Joined: 31 Aug 2007
Age: 59
Gender: Male
Posts: 2,904
Location: Humboldt County, Little Blue House on the Hill

15 Nov 2007, 3:08 am

Danielismyname wrote:
alex wrote:
How to approach aspies who haven't heard of aspergers?


Don't. If the individual in question isn't experiencing difficulty in the big three (social, vocational and academia), what's the point?

How can you be sure she has it? I doubt many people would like you to mention to them that they're possibly retarded socially, especially those who aren't. People with AS have trouble reading others to begin with, so you and your friend may easily be in error.


Here's a prime example... "retarded socially".

Where in the hell do you get the idea that someone with AS is retarded socially?

Do realize that people socialize differently and we need to quit labeling folks with AS as being retarded socially?

Please give me a precise definition of NOT being retarded socially!

Who is the authority on what actions are the correct ones and which ones are the incorrect ones?

I know I'm just beating my head against a wall with this one, but it's not the people with AS who are the problem... get it!?
It's the idea that we cannot condone a broader definition of what is acceptable behavior in our societies.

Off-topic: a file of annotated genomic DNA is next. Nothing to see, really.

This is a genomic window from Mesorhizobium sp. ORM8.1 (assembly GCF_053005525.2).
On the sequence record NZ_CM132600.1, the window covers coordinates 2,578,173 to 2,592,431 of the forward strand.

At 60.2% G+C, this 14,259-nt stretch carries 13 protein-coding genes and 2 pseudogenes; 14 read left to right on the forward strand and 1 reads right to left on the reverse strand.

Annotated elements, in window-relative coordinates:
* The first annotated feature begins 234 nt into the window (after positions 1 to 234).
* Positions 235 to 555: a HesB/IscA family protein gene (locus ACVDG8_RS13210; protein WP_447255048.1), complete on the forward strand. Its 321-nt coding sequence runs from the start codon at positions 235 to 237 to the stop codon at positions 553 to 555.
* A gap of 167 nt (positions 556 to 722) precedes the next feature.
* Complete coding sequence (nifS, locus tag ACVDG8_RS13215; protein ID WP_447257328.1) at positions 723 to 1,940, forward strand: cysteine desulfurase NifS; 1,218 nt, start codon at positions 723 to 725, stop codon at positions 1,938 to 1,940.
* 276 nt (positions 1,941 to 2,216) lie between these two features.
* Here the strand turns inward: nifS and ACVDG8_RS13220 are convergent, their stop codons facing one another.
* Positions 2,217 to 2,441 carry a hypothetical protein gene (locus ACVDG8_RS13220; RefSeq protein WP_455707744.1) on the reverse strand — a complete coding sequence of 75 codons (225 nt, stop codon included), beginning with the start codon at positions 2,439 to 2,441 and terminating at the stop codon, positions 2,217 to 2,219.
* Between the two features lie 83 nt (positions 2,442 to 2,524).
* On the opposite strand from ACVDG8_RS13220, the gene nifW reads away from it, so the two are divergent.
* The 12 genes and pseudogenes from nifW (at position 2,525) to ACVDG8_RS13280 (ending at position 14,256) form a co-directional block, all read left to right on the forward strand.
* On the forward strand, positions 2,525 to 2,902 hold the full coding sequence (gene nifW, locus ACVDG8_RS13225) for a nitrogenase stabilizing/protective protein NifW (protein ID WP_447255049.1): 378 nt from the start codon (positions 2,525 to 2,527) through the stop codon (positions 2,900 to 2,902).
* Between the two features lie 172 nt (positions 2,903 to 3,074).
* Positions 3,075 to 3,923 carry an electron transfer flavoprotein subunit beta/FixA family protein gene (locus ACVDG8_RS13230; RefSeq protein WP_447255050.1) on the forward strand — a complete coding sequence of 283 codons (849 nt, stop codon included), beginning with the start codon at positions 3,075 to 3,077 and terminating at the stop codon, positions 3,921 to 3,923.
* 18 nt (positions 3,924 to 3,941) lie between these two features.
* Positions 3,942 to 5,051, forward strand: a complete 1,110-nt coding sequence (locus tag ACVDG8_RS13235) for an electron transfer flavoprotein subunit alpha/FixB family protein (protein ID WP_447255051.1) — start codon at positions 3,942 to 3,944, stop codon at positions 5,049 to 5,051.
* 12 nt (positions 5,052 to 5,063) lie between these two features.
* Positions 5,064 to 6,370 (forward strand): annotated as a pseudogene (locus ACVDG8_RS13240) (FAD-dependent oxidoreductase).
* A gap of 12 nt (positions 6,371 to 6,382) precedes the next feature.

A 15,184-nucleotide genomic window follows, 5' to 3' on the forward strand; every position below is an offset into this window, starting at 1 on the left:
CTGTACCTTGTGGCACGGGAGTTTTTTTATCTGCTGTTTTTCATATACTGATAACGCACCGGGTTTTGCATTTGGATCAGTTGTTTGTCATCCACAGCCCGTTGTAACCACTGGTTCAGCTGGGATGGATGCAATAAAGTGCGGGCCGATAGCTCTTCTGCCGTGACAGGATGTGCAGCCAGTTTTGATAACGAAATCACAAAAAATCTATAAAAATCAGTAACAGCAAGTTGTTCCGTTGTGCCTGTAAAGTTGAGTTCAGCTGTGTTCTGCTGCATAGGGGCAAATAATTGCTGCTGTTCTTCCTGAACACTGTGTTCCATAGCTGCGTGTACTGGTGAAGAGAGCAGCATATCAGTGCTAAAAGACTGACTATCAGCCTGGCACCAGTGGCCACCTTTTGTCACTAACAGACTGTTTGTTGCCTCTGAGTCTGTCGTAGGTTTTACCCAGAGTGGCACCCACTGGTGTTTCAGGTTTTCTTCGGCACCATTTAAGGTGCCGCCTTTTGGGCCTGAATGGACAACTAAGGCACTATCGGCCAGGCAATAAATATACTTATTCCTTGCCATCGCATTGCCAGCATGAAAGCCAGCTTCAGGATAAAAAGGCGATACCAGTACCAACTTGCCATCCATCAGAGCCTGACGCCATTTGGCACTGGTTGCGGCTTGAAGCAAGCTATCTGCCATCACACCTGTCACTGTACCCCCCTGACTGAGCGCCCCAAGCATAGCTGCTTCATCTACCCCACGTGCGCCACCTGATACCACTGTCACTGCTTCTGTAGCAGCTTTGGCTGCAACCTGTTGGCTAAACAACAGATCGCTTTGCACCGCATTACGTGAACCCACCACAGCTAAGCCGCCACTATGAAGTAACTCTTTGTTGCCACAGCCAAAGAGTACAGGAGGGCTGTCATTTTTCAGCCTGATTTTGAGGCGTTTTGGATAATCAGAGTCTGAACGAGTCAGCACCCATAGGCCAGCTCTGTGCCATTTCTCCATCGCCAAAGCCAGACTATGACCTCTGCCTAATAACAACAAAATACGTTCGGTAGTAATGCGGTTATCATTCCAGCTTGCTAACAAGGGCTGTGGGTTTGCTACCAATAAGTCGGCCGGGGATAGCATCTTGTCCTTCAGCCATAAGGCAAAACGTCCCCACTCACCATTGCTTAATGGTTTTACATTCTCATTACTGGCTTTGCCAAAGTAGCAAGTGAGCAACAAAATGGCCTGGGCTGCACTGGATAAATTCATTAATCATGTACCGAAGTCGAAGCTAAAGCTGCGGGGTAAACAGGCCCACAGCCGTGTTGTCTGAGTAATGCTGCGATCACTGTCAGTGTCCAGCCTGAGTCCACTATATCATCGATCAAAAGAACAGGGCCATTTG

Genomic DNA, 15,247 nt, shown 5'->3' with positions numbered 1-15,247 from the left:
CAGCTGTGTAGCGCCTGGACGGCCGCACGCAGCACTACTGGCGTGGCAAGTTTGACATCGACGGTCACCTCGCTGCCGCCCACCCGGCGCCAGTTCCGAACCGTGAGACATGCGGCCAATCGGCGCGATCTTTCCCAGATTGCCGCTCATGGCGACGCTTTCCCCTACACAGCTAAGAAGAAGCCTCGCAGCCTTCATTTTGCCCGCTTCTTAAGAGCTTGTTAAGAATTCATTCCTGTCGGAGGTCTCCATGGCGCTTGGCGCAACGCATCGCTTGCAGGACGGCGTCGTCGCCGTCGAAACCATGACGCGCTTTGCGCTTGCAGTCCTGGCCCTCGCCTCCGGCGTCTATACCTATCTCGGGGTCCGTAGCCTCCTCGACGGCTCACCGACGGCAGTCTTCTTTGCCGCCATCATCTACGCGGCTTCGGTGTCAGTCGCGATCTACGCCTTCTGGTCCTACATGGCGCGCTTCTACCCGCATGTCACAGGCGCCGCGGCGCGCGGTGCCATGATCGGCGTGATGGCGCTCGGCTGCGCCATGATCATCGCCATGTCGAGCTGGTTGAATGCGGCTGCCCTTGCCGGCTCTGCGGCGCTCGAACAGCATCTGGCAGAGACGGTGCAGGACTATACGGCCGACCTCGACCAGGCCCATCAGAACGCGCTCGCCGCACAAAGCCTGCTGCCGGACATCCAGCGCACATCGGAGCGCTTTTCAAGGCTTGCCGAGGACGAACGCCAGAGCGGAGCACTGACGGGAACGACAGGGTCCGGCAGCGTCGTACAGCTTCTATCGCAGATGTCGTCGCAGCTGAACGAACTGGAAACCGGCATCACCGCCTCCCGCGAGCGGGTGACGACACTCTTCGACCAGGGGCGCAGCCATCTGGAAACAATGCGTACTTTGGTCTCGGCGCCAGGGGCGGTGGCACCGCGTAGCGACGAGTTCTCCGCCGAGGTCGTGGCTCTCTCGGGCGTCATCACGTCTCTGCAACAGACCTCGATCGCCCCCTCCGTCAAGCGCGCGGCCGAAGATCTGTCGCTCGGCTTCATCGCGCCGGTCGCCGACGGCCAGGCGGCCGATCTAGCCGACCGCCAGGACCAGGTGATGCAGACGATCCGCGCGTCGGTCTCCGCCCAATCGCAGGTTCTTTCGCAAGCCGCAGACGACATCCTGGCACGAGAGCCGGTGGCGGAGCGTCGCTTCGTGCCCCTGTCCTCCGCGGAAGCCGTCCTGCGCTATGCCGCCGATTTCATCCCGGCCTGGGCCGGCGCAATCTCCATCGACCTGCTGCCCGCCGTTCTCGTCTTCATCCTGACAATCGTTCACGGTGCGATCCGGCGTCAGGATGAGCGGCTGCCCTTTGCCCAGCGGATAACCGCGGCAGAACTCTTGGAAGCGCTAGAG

If we can ever get past the idea that not looking someone directly in the eyes is OKAY! then guess what? Americans, Brits, and others just might be able to get along with the rest of the world as well because I know for a fact that there are other societies that DO NOT promote staring someone in eyes as appropriate behavior.

Anyway, sorry about hijacking the thread. I personally think we've taken the concept of "Rudeness" too far so that we cannot communicate with each other very well in this world.. geez! :roll:


_________________
fides solus
===============
LIBRARIES... Hardware stores for the mind


Danielismyname
Veteran
Veteran

User avatar

Joined: 2 Apr 2007
Age: 38
Gender: Male
Posts: 9,599

15 Nov 2007, 3:19 am

wsmac wrote:
Where in the hell do you get the idea that someone with AS is retarded socially?


Quote:
Severe impairment in reciprocal social interaction


There you go. That's just from one of the diagnostic tools; all others say the same thing.

AS by its very definition is social retardation primarily, along with some narrow/focused interests; AD is similar, but there's a broader delay in cognitive function.

Hey, if you think you aren't impaired socially, why even bother with calling yourself AS?

O yeah, I'm retarded socially.